Q.

What is beurre noir?

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A.

“Beurre noir” means “black butter” in French.  Though the terms beurre noir and beurre noisette are sometimes used interchangably today, many chefs consider them to refer to two different stages of cooked butter. 

If you continue to cook butter after it has become beurre noisette, it will eventually become beurre noir, where the suspended milk solids have become a very dark brown (but not actually black).  Though beurre noir isn’t for anybody, there are those who consider is a guilty pleasure when used as part of a sauce (usually with an acidic element added) for seafood (particularly skate), eggs or vegetables.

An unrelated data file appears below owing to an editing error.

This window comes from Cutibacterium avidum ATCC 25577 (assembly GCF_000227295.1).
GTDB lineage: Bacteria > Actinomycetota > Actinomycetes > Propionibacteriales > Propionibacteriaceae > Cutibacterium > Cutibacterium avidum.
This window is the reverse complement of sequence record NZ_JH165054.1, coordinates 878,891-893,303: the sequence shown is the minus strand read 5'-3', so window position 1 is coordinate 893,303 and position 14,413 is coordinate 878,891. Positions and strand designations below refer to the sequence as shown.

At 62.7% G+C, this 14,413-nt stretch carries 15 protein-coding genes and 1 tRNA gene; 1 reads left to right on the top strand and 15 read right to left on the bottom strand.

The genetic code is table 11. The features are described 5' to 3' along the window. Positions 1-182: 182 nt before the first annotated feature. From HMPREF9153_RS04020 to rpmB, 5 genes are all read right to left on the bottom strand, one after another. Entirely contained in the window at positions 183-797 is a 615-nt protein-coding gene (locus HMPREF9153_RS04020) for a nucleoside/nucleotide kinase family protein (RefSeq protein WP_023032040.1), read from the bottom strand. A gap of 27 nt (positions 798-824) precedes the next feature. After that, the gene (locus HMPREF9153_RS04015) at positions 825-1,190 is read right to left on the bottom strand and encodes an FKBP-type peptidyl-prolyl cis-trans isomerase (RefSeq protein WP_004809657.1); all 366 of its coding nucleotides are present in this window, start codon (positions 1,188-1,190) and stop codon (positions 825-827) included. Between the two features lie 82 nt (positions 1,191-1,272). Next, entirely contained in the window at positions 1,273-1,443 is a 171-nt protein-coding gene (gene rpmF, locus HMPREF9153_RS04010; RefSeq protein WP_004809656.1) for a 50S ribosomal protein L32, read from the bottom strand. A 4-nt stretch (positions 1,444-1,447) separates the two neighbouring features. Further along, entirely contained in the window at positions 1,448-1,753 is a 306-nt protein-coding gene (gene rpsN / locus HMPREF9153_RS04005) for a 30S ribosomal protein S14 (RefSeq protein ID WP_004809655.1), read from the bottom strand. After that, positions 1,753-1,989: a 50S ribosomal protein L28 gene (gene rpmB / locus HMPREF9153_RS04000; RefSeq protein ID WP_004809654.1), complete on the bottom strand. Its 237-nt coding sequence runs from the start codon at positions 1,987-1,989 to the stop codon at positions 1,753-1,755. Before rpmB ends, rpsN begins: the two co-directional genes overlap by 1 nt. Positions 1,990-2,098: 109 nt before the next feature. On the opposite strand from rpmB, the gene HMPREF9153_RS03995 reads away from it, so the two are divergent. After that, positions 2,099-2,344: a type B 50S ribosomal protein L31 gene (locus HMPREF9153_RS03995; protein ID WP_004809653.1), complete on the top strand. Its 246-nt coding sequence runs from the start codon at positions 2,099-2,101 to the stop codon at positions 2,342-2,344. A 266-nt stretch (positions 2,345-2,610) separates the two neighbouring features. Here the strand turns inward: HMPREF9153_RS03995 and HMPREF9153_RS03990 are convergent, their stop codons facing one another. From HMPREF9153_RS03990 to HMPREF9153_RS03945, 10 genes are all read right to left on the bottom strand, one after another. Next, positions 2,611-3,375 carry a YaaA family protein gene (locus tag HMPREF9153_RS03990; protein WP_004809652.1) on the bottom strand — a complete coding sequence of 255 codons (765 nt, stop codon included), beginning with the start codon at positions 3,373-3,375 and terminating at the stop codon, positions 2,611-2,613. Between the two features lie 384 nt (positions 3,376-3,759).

Care must be taken to cool beurre noir rapidly (not until cold, just until the desired service temperature) once it reaches the desired color, as it can continue to carry over cook and become burnt if you aren’t careful.




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